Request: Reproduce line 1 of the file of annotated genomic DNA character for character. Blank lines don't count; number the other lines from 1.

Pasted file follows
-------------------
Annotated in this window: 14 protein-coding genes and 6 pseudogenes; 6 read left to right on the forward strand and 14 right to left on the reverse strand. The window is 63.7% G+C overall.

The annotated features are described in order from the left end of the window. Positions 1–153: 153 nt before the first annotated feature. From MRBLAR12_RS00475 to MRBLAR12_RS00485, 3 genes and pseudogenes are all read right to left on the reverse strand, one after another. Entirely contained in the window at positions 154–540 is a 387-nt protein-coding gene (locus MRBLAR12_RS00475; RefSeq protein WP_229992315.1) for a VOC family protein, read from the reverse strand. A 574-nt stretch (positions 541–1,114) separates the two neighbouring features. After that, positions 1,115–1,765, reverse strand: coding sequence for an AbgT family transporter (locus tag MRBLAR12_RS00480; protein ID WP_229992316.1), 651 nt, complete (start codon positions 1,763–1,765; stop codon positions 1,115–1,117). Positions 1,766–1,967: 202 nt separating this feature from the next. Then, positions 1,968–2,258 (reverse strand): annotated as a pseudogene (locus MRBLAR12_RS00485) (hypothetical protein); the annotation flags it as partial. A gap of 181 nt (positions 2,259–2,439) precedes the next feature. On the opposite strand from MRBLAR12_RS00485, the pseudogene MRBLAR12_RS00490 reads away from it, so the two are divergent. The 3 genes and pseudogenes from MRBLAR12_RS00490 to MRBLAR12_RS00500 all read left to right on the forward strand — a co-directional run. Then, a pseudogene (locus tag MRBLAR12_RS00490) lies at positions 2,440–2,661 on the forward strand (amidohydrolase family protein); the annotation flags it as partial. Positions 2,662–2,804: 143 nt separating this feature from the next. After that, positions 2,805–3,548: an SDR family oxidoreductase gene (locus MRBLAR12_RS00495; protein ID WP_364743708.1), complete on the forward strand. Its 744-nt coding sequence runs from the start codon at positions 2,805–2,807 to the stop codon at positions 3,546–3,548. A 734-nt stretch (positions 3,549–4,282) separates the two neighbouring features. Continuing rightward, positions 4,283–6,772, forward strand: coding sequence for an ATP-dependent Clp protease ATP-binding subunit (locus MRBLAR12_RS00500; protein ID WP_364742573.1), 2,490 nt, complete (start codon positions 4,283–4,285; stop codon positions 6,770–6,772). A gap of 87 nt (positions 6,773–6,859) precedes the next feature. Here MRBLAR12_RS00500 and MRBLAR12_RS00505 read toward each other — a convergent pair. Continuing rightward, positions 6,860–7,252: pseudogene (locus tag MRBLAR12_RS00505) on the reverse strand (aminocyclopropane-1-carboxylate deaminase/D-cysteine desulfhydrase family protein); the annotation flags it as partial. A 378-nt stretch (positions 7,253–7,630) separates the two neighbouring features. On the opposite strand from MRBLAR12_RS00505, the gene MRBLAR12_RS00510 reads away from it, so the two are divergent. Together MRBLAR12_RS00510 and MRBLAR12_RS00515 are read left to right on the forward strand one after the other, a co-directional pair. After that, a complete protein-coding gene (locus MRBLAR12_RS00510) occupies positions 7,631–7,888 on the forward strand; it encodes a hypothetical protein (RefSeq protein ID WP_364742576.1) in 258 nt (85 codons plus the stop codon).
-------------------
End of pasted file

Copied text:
Annotated in this window: 14 protein-coding genes and 6 pseudogenes; 6 read left to right on the forward strand and 14 right to left on the reverse strand. The window is 63.7% G+C overall.